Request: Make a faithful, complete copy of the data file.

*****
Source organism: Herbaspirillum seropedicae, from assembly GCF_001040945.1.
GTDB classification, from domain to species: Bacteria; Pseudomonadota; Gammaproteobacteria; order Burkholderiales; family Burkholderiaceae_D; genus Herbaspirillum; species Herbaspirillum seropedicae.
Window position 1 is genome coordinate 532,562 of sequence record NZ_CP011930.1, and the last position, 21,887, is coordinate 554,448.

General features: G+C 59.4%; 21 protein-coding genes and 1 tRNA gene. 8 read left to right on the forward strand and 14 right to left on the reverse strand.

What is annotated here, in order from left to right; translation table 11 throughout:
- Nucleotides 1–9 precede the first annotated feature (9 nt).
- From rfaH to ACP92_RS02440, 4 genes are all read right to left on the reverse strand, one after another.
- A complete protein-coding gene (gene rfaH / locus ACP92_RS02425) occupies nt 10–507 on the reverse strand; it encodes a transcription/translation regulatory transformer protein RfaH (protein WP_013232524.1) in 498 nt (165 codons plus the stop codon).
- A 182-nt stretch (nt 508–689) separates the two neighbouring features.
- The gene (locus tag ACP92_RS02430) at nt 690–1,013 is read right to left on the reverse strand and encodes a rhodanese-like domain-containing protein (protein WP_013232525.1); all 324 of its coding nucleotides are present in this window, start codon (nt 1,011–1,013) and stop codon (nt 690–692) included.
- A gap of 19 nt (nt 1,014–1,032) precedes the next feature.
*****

Source organism: Herbaspirillum seropedicae, from assembly GCF_001040945.1.
GTDB classification, from domain to species: Bacteria; Pseudomonadota; Gammaproteobacteria; order Burkholderiales; family Burkholderiaceae_D; genus Herbaspirillum; species Herbaspirillum seropedicae.
Window position 1 is genome coordinate 532,562 of sequence record NZ_CP011930.1, and the last position, 21,887, is coordinate 554,448.

General features: G+C 59.4%; 21 protein-coding genes and 1 tRNA gene. 8 read left to right on the forward strand and 14 right to left on the reverse strand.

What is annotated here, in order from left to right; translation table 11 throughout:
- Nucleotides 1–9 precede the first annotated feature (9 nt).
- From rfaH to ACP92_RS02440, 4 genes are all read right to left on the reverse strand, one after another.
- A complete protein-coding gene (gene rfaH / locus ACP92_RS02425) occupies nt 10–507 on the reverse strand; it encodes a transcription/translation regulatory transformer protein RfaH (protein WP_013232524.1) in 498 nt (165 codons plus the stop codon).
- A 182-nt stretch (nt 508–689) separates the two neighbouring features.
- The gene (locus tag ACP92_RS02430) at nt 690–1,013 is read right to left on the reverse strand and encodes a rhodanese-like domain-containing protein (protein WP_013232525.1); all 324 of its coding nucleotides are present in this window, start codon (nt 1,011–1,013) and stop codon (nt 690–692) included.
- A gap of 19 nt (nt 1,014–1,032) precedes the next feature.